Then I met a chef when I was 16 who just inspired me. He cooked like a Benihana chef, you know the knives flying everywhere and he was so fast and his food was so delicious I decided I want to be a chef. I graduated from high school in three years instead of four and went straight to chef school at 17.
What kind of music do you listen to when you cook? What would be Mary Sue’s soundtrack? This might surprise you but I don’t really listen to music. My soundtrack is silence. I have so much to think about and I feel distracted when music is playing. The only time I love to hear music is when my husband puts together a sort of soundtrack for an evening. We do a lot of entertaining at home, so he’ll start to play the music a half hour or 45 minutes before the guests arrive. We’ll cook together the whole afternoon in silence and then put the music on. That’s when I like music, when I’m with other people, entertaining, and that’s when I listen. Otherwise I really like—love—the sound of silence.
Which kitchen tool could you not live without? I would have to say that I can’t live without a pepper mill. I have a beautiful pepper mill in my kitchen. I recommend to cooks all the time that if you have salt and pepper shakers at home, go home and throw them away. Get a small bowl of salt—a coarse salt that you can feel with your fingers—and a really high quality pepper mill filled with black pepper corns. Not an assortment, not white, not pink, but black pepper corns and a pepper mill that you can adjust the grinds on so that it can be very fine and powdery or super coarse and cracked. I use that pepper mill in 90 percent of my dishes.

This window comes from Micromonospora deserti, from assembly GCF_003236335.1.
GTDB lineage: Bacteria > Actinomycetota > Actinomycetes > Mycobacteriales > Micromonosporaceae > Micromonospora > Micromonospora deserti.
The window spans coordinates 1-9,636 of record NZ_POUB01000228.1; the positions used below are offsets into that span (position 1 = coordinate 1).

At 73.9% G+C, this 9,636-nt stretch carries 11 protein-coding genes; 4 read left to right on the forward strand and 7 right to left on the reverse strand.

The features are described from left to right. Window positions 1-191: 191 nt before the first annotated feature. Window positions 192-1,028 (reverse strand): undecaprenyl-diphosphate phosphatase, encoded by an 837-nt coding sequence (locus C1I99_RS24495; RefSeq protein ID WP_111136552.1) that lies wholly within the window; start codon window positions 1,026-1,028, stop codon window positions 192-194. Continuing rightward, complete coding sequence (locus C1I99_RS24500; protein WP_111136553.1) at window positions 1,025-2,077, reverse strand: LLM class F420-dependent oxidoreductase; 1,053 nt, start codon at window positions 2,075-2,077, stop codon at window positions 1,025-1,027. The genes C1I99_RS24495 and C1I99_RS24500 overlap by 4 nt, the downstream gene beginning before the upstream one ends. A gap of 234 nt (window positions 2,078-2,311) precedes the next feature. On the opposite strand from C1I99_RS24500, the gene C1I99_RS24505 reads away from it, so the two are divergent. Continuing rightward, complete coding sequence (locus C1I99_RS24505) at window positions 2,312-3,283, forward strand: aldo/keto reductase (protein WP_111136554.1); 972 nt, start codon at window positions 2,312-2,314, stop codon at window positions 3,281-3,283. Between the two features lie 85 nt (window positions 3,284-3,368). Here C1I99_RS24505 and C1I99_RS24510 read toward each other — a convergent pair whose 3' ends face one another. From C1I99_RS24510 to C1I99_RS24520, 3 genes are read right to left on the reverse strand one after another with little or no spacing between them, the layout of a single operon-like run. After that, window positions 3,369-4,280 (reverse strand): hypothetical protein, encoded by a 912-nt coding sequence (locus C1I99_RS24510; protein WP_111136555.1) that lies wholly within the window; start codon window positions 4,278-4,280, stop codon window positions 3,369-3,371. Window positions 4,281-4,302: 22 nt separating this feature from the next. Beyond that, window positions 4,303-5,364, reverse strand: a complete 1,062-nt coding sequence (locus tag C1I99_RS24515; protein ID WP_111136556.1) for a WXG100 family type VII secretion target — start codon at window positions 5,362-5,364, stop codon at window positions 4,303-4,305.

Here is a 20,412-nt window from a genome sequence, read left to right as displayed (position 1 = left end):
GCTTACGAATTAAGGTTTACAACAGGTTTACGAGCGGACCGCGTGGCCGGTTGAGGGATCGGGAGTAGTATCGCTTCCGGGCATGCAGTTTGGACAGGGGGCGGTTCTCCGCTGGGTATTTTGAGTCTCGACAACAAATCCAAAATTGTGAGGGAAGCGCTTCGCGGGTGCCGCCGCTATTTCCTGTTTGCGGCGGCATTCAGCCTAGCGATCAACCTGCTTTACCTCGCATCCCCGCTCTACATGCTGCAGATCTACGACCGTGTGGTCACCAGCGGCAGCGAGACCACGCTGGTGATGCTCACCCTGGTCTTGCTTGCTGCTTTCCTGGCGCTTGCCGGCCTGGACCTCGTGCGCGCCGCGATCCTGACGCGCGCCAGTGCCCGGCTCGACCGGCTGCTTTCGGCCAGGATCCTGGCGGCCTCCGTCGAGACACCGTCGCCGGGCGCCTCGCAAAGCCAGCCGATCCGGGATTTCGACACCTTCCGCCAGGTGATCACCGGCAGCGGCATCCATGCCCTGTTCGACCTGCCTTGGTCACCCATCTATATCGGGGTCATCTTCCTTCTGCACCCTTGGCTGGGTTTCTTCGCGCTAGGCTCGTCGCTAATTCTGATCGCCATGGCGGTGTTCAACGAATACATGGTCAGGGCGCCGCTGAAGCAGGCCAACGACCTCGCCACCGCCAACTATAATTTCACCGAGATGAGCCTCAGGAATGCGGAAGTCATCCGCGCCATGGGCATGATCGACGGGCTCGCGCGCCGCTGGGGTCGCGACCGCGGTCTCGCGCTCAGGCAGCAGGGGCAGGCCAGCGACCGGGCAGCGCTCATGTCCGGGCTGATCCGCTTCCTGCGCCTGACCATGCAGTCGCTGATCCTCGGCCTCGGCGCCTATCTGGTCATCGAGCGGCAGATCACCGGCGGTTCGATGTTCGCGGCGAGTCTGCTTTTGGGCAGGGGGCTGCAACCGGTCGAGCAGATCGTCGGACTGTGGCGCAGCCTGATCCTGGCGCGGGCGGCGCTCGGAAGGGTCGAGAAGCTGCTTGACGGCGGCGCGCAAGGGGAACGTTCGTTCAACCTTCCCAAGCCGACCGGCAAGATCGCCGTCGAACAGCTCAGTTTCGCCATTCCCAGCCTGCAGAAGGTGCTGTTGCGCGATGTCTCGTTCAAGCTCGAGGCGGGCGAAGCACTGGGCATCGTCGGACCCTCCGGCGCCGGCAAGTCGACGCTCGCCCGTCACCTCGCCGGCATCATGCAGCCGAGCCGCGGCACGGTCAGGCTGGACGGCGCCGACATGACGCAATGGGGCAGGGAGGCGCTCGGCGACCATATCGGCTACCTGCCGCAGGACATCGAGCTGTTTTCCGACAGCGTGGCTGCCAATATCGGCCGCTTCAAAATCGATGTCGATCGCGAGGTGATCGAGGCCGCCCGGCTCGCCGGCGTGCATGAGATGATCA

I’m obsessed with pepper. We have a coffee grinder in the kitchen, and each morning—it’s in the office actually because it gets broken in the kitchen—and they take a quart of black peppercorns and grind it. It’s a burr grinder so it’s the right size grind, some fine and some course, and we have fresh ground pepper for the day.
Who has influenced you the most, chef-wise? Mentor? I was influenced by so many different people along the way in my career. I think the best training I ever received was in a kitchen in Chicago called Le Perroquet. I was the first woman hired by an older Yugoslavian man, Jovan Trboyevich, who was very old European and he didn’t think women could cook or thought they would create havoc in the kitchen. He really took me under his wing and was an incredible mentor and set an example and taught me about restaurant work and about cooking and about ingredients. He was far ahead of his time, he had a very nouveau restaurant for the late 70’s, the best restaurant in Chicago.
I also worked with and knew Julia Child well and she was a great influence on my career—culinarily of course, because she was so detailed and passionate about food—but I think the most valuable thing I learned from Julia was how to be with people. She was just so generous of spirit. When we would go to a cooking school together and sign books she would take the time to ask each student a question, a personal question and sort of get to know them a little bit. I always feel like I want to emulate that and I want to grow up to be as generous as she was.
You’re a mom—it must be hard to balance everything. How do you do it? In my career I was so obsessed with food, I always joke that the first 10 years of my marriage were really like 2 years of someone else’s because I worked double shifts every day, we saw each other once a week. It’s easy to stay in love when you barely see each other, it’s like every time is fresh. Since then I’ve had a lot more time to spend with my husband, 28 years we’ve been together now.